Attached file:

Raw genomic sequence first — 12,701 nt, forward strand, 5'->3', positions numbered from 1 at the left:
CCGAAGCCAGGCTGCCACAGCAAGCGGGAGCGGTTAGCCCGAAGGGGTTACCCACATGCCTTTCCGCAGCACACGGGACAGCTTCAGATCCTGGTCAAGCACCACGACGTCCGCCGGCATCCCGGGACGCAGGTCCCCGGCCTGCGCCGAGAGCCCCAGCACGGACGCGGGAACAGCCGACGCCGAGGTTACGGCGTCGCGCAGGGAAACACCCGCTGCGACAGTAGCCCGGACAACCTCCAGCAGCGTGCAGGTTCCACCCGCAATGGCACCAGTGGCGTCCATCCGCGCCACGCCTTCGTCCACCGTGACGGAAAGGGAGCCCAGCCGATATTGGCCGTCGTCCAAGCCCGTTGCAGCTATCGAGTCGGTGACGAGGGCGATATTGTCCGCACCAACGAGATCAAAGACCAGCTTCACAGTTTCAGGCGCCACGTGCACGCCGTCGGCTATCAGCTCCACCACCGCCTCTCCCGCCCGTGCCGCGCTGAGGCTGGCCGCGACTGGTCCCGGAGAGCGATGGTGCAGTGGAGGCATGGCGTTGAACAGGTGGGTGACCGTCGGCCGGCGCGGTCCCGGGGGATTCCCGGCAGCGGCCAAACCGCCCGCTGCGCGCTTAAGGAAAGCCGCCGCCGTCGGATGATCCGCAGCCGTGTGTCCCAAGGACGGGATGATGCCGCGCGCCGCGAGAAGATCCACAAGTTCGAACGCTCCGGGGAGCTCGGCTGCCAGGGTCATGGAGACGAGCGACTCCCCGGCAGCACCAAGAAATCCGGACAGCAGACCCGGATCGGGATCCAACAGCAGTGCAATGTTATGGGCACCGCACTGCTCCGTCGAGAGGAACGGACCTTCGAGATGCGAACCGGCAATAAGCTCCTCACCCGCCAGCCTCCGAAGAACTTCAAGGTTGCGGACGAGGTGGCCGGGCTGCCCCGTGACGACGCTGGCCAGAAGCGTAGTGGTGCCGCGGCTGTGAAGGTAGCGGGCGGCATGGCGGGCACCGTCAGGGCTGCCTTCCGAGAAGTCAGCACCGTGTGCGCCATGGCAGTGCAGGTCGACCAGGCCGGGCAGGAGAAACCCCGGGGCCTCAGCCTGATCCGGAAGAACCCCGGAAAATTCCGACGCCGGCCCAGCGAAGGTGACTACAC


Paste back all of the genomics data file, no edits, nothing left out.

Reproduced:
Raw genomic sequence first — 12,701 nt, forward strand, 5'->3', positions numbered from 1 at the left:
CCGAAGCCAGGCTGCCACAGCAAGCGGGAGCGGTTAGCCCGAAGGGGTTACCCACATGCCTTTCCGCAGCACACGGGACAGCTTCAGATCCTGGTCAAGCACCACGACGTCCGCCGGCATCCCGGGACGCAGGTCCCCGGCCTGCGCCGAGAGCCCCAGCACGGACGCGGGAACAGCCGACGCCGAGGTTACGGCGTCGCGCAGGGAAACACCCGCTGCGACAGTAGCCCGGACAACCTCCAGCAGCGTGCAGGTTCCACCCGCAATGGCACCAGTGGCGTCCATCCGCGCCACGCCTTCGTCCACCGTGACGGAAAGGGAGCCCAGCCGATATTGGCCGTCGTCCAAGCCCGTTGCAGCTATCGAGTCGGTGACGAGGGCGATATTGTCCGCACCAACGAGATCAAAGACCAGCTTCACAGTTTCAGGCGCCACGTGCACGCCGTCGGCTATCAGCTCCACCACCGCCTCTCCCGCCCGTGCCGCGCTGAGGCTGGCCGCGACTGGTCCCGGAGAGCGATGGTGCAGTGGAGGCATGGCGTTGAACAGGTGGGTGACCGTCGGCCGGCGCGGTCCCGGGGGATTCCCGGCAGCGGCCAAACCGCCCGCTGCGCGCTTAAGGAAAGCCGCCGCCGTCGGATGATCCGCAGCCGTGTGTCCCAAGGACGGGATGATGCCGCGCGCCGCGAGAAGATCCACAAGTTCGAACGCTCCGGGGAGCTCGGCTGCCAGGGTCATGGAGACGAGCGACTCCCCGGCAGCACCAAGAAATCCGGACAGCAGACCCGGATCGGGATCCAACAGCAGTGCAATGTTATGGGCACCGCACTGCTCCGTCGAGAGGAACGGACCTTCGAGATGCGAACCGGCAATAAGCTCCTCACCCGCCAGCCTCCGAAGAACTTCAAGGTTGCGGACGAGGTGGCCGGGCTGCCCCGTGACGACGCTGGCCAGAAGCGTAGTGGTGCCGCGGCTGTGAAGGTAGCGGGCGGCATGGCGGGCACCGTCAGGGCTGCCTTCCGAGAAGTCAGCACCGTGTGCGCCATGGCAGTGCAGGTCGACCAGGCCGGGCAGGAGAAACCCCGGGGCCTCAGCCTGATCCGGAAGAACCCCGGAAAATTCCGACGCCGGCCCAGCGAAGGTGACTACAC